biology zoology blog benno meyer insects and idioms

Insects and idioms

A great deal of research is not necessary to show that attitudes towards insects and other little creepy crawlies (at least in western societies) are predominantly negative. And who’d be surprised: nobody loves to be pestered by flies, to be kept awake by annoying mosquitoes or to fear being stung by wasps. Moreover, there is this lingering (and justified) anxiety that some insects can transmit diseases and the knowledge that in the past fleas had been responsible for the spread of the Black Death, also known as bubonic plague and pestilence. But could insect idioms have played a role in our attitude towards them?

With my friend Aimo Kejonen we have recently analysed references to insects in Finnish idioms related to food and eating. And what we found was this: of the 40 Finnish idioms referring to insects and eating, feeding and food, 20 contained predominantly negative, 9 neutral, and 7 positive information. When we looked at insect idioms generally and not primarily related to food, the large number of idioms with references to lice, fleas and bedbugs was striking. Unsurprisingly, they were overwhelmingly negative, but the few with some positive and encouraging meanings were interesting like, for example, to be as tough as a louse or that something is as safe as a louse in a furcoat or that someone is so kind that s/he wouldn’t even hurt a flea. Idioms referring to beetles, especially dung beetles, often contain some advice like “if you follow a dung beetle, you’ll end up in the dung” or “a dung beetle does not complain that shit is bad”. Comparisons with cockroaches can be found in idioms like “I’m freezing like a cockroach in the snow” or “someone is as greedy as a cockroach” or “as shy as a cockroach”.

An almost philosophical meaning can be assigned to “perhonen unohdat pian, että askel oli vain kaalimato” (the butterfly forgets easily that it was only a cabbage worm) and to the saying that fighting for a lost cause is like an ant trying to stop a train.It is interesting to note the Finnish pessimism in “ei sääsken laula taivaaseen kuulu” (the singing of a mosquito is not heard in heaven), but the Japanese optimism in 蟻の思いも天に届く(ari no omoi mo tenni todoku = even an ant’s wish reaches heaven). On the other hand, there is some sarcasm in the Finnish expression “siinä on lissää sano hyttynen, kun mereen pissi” (have some more, said the mosquito and pissed in the ocean). However, there is also the realization that “every little bit helps”, namely “apu hyttysen kin apu on” (even a mosquito’s help is help). Rather sad sentiments are expressed in the sayings that also a poor man will have friends when in the summer the flies are coming and that a poor child gets hungry as soon as it sees a fly flying over the house. Idioms referring to bees are not common in Finnish, because they have come to Finland only about 250 years ago, but idioms exist with references to bumblebees as messengers welcoming the spring crop and to wasps when too big a hurry has been demanded from someone.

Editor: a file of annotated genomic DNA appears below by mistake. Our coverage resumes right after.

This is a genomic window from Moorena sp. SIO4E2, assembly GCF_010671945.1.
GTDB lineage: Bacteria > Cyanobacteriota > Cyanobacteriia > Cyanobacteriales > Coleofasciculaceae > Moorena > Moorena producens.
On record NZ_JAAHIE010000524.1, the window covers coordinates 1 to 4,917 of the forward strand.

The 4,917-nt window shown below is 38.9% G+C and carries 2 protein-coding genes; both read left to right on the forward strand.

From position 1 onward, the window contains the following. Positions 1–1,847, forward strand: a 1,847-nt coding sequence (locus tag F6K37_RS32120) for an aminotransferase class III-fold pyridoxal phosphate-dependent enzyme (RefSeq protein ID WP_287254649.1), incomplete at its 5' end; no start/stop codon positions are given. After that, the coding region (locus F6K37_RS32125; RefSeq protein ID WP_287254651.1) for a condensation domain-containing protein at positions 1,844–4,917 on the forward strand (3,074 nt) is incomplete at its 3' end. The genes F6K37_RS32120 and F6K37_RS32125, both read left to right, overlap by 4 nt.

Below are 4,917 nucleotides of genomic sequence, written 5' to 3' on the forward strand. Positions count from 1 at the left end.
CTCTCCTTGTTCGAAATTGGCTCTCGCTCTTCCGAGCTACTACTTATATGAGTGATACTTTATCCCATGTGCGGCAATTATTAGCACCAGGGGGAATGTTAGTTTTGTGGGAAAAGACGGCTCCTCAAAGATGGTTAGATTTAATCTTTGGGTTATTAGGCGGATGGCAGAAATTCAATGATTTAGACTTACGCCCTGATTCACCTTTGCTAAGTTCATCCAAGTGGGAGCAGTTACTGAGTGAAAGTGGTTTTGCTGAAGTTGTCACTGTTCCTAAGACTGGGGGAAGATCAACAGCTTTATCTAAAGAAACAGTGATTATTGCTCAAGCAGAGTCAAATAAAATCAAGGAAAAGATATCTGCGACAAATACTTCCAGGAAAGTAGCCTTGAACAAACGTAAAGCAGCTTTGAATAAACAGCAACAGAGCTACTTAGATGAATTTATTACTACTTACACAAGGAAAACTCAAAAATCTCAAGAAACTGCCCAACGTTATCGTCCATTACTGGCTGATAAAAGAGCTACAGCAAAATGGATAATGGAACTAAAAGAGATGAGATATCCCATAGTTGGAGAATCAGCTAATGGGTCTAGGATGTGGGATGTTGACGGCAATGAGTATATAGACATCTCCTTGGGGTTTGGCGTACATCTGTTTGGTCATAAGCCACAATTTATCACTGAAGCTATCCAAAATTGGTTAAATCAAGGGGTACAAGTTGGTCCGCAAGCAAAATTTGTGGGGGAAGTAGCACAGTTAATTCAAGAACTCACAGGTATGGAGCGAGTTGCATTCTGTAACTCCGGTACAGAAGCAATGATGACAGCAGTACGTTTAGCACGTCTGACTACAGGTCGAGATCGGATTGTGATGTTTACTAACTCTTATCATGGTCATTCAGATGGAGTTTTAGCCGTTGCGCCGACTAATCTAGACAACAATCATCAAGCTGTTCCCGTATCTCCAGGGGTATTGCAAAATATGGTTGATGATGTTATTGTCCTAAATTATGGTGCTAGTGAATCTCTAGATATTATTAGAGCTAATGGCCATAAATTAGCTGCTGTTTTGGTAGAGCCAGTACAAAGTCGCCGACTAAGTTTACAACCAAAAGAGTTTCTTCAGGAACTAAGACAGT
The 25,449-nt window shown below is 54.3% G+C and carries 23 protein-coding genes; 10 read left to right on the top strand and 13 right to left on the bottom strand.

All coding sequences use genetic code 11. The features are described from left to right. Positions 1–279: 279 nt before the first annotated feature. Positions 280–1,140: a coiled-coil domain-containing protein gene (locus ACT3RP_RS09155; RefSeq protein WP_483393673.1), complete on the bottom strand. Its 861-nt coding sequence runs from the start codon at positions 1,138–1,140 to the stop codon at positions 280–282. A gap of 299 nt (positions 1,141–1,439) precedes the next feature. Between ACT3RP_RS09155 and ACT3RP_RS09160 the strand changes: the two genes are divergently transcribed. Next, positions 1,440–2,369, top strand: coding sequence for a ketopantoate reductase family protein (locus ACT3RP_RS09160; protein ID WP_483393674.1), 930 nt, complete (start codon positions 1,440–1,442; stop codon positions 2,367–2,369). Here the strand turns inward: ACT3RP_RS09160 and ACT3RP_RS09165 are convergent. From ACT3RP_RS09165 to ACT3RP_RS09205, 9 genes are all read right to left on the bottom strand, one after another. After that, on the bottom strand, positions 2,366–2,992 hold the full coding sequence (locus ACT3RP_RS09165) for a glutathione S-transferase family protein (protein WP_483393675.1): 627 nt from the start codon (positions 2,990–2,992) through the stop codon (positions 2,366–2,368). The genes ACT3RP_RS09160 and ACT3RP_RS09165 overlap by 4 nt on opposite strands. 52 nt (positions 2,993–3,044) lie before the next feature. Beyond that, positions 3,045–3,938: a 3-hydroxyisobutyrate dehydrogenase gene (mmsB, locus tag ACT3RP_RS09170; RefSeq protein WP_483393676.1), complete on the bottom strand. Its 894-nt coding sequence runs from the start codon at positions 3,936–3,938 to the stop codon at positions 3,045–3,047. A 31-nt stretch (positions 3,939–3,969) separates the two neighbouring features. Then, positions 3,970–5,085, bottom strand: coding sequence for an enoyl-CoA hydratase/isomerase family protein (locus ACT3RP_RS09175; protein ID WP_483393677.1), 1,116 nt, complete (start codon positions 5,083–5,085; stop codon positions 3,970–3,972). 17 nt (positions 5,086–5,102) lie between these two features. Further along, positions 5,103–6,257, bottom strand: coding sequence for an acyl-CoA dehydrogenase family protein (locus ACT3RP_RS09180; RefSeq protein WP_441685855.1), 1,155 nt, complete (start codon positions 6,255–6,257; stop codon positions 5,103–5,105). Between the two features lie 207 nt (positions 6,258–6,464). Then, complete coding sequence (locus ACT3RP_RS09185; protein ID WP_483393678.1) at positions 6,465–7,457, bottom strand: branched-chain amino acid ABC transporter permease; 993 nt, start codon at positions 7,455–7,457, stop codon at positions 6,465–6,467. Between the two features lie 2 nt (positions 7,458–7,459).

Spiders are not insects, but their reputation is generally even worse than that of insects; psychiatrists even have to deal with cases of arachnophobia, but the few idioms and sayings in the Finnish language are not necessarily negative as the references to the strength of the spider’s web or the spider’s courage demonstrate. Farmers noticed “kun lukinverkko rupeaa näkymään, on paras kylvöaika ohralle ja rukiille” (when the spiders’ webs are seen, it’s the best time to sow barley and rye). What these and other examples show is that idioms and sayings do reflect the attitude that residents have towards the insects and spiders they come in touch with and that the frequent use of such sayings can influence a person’s opinion. It is noticeable that urban residents make fewer use of insect-containing idioms than rural folk and to collect such idioms and sayings before they totally disappear we had better not listen to “hätä ei auta, kun kirpun kiinniotos” (haste won’t help unless you are catching fleas), but start straightaway.

© Dr V.B. Meyer-Rochow and, 2020.
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